Who needs to holiday abroad these days for the touch of the exotic?
This Blog is part of the DIVERSIFLY project: For more details on the project go here
When I was eighteen I was luck enough to spend nine months in Australia. One of my strongest memories is just driving into town to go to the supermarket and seeing a parrot or parakeet fly past my windscreen. My first thought, each time, was that it must have escaped from a zoo!
These days you can get that same experience just walking through a park, under a tree or looking out at your birdfeeder, if you live in the more Southern part of Britain.
While there are a couple of different species of parrots living wild in pockets of land across the city, the largest colonies of most-commonly-seen, wild London, parrots are feral rose-ringed parakeets. These birds are a prolific Afro-Asian species, identifiable by their bright green colouration and, on the male of the species, distinctive red ring around the neck. A mature adult bird stands around 40cm tall, including the tail feathers, and they have a loud and piercing squawking call. Parrot colonies have only resided in London in significant numbers since the 1990’s, though there have been reports of escaped parakeets as far back as the mid 1800’s – and various theories have been put forward to explain their presence: it has also been suggested that a flock of the birds escaped from London’s Ealing studios during the filming of The African Queen; that a container of the birds fell open at Heathrow airport; that a large aviary collapsed during the storms of 1987; that it was Jimi Hendrix who released his pet pair… perhaps while singing ‘Freedom’.
A study by the Natural History Museum, the Zoological Society of London and Imperial College, London, discovered that other garden birds ate less whenever the bigger parakeets flew into sight, and that they moved away from the parakeets’ regular haunts. The study also said parakeets had a ‘significant’ effect on the foraging practices of native birds, particularly blue tits and great tits, and compared parakeets with the grey squirrels that have largely driven out red squirrels across Britain.Their distinctive squawking call — so enchanting when heard for the first time — is not so bewitching, apparently, when it’s screamed by 100 parakeets from the tree tops in your local park.
You can read a poem about parakeets here, and if you own The Poetry of Birds (Penguin Books 2011) on page 111 you will find a poem titled Bird Lady by Peter Reading about how we have helped the parakeet survive our cold winters by feeding them so well, however inadvertently, by keeping our birdfeeders well-stocked. Grace Nicholls has a poem called Parakeets here on The Aviary website – and it starts:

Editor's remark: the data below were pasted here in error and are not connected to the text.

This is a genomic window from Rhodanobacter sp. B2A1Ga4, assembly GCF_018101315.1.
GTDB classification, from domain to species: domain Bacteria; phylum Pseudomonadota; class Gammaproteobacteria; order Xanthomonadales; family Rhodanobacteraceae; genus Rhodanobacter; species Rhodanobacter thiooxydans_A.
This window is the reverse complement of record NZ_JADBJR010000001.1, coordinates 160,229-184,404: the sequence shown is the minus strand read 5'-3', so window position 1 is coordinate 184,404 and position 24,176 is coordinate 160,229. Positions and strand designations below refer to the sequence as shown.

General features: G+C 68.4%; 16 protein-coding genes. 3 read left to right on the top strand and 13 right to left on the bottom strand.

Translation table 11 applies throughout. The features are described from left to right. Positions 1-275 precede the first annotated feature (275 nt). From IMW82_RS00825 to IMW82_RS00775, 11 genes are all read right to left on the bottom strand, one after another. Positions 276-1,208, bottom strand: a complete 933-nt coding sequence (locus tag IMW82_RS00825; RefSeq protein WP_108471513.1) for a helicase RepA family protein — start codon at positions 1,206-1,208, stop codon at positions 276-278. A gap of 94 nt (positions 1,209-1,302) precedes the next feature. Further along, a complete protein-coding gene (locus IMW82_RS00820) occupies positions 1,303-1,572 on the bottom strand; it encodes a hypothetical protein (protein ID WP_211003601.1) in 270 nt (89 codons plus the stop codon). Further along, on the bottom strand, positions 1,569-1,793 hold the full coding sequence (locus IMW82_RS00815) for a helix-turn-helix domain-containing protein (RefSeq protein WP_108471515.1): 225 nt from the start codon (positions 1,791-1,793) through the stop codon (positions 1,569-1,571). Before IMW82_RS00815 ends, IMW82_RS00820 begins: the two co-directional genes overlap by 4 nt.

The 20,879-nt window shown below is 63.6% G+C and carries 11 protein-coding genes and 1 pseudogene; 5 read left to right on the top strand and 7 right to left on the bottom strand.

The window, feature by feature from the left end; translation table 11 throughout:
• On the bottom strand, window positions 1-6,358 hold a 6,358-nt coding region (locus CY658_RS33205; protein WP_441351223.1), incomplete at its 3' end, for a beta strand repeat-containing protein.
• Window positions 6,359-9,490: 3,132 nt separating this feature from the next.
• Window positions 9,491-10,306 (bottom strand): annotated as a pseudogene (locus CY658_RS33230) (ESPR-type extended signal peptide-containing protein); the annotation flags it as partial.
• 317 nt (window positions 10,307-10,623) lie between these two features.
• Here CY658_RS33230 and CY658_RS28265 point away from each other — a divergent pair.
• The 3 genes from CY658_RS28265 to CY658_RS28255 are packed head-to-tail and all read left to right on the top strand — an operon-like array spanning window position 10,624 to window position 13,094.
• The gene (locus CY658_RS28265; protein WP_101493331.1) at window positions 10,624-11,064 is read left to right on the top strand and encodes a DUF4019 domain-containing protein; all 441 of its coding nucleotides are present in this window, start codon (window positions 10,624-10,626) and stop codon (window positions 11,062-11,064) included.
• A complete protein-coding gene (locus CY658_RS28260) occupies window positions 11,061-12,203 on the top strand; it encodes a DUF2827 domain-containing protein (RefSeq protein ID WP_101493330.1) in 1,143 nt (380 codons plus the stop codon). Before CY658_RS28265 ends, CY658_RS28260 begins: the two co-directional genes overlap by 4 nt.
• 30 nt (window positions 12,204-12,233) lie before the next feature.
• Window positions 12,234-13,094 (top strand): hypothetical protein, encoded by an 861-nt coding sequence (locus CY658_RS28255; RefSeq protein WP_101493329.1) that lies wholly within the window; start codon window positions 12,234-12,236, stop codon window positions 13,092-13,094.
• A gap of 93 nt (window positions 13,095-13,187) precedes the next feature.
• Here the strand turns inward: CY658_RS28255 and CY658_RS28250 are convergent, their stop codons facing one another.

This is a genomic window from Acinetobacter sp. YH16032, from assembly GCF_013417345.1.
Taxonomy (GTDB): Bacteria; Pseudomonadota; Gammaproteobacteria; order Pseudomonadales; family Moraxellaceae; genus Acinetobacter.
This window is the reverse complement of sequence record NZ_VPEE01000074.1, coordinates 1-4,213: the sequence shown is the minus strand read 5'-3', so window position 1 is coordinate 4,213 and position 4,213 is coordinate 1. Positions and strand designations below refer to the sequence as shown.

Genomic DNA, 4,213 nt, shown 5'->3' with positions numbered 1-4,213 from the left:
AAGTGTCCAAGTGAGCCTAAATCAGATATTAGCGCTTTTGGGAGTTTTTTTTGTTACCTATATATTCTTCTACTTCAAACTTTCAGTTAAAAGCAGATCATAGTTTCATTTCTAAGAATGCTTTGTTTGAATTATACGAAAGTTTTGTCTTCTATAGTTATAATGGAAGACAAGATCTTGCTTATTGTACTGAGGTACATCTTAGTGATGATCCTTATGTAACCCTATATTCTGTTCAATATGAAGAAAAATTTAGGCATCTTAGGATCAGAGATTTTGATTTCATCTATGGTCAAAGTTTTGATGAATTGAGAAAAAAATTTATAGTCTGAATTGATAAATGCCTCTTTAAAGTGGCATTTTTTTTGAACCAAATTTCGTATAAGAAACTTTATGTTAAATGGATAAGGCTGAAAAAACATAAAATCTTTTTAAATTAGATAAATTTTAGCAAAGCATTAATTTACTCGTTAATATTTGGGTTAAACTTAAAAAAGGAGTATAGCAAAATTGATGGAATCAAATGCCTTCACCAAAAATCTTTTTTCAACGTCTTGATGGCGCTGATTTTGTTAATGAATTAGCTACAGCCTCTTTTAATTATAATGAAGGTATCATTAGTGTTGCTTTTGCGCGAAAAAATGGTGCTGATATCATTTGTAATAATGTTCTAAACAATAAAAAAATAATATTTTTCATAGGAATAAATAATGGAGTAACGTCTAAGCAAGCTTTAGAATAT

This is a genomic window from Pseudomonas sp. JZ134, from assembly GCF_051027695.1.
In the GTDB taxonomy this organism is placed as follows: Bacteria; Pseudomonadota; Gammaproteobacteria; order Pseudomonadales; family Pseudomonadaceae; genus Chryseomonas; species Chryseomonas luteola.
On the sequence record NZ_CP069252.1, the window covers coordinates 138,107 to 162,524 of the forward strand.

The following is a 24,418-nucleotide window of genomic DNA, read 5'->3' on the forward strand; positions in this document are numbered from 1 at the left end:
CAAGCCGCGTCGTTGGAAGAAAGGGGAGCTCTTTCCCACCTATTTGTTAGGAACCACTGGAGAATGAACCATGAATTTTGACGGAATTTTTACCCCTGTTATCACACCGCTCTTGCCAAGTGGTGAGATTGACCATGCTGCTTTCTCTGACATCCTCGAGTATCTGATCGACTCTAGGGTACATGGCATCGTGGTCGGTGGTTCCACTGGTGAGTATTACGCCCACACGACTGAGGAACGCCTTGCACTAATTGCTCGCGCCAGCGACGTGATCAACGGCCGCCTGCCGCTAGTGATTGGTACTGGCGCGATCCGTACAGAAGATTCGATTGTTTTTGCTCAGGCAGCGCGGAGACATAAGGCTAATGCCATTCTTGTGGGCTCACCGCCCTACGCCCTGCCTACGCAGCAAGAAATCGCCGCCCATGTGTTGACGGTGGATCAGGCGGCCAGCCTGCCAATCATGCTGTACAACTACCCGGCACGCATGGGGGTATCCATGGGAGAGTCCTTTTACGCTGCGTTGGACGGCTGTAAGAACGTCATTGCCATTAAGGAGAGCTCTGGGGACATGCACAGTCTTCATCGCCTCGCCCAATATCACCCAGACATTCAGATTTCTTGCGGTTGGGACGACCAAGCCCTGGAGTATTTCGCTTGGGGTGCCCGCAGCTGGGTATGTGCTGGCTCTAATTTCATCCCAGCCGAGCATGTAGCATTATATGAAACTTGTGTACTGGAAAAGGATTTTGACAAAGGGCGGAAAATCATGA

Do you live near parakeets? What do you think of them? What must they think of Britain?
There are other ‘Exotics” in the 21st century Britain bird population…
The BBC Earth team in 2015 reported that:
Bee-eaters are one of Europe’s most striking and colourful birds, normally found nesting in southern Europe. They are very rare breeders in the UK, but visits have increased in recent years. The recent discovery of two pairs of bee-eaters raising chicks at a quarry in Cumbria, has led to speculation that they are on the verge of colonising the UK.
Mark Thomas from the RSPB says ““Bee-eater sightings have been on the increase: pushed northwards by climate change, these exotic birds will likely become established visitors to our shores”.
And then there are Hoopoes…
As far as I know Hoopoes do not breed in Britain, but do visit every spring and summer – apparently some Hoopoes, migrating north to Europe from Africa, overshoot and land on the south coast of England.
I have never seen one but am told they are the size of a Mistle Thrush.. though as you can see from the picture they are somewhat more arresting in their plumage! Even their name is rather wonderful, isn’t it? I assume they are named, like so many birds, after the sound they make – like a pan pipe? – they go hoop,hoop, hoop, hoopall on the same note, full and resonant.
The first 2 lines of a poem about the Hoopoe written in South Africa by Stephen Gray and which can be read in full here are:
spattered in fertile mud, decurved beak;
Hoopoe – George Darley
Minstrel winged of the green wild!
What dost thou delaying here,
Like a wood-bewildered child
Weeping to his far-flown troop,
Whoop! and plaintive whoop! and whoop!
Now from rock and now from tree,
Bird! methinks thou whoop’st to me,
Flitting before me upward still
With clear warble, as I’ve heard
Oft on my native Northern hill
No less wild and lone a bird,
Luring me with his sweet chee-chee
Up the mountain crags which he
Tript as lightly as a bee,
O’er steep pastures, far among
Thickets and briary lanes along,
Following still a fleeting song!
If such my errant nature, I
Vainly to curb or coop it try
Now that the sundrop through my frame
Kindles another soul of flame!
Whoop on, whoop on, thou canst not wing
Too fast or far, thou well-named thing,
Hoopoe, if of that tribe which sing
Articulate in the desert ring!
Climate Change is having a huge effect on what wildlife we see in Britain, and where in Britain
Here are some images I have found online:
And here are a few links with some more information :
The Telegraph warns in 2009 of Exotic bird invasion
Mail Online on 50,000 parakeets
RSPB on Hoopoe, with audio
Living with birds website – 21 facts on Hoopoe
This Blog is part of a series of Blogs that are part of the Fair Acre Press project – DIVERSIFLY: everyday encounters with the birds of Britain’s towns and cities. For more details on the project go here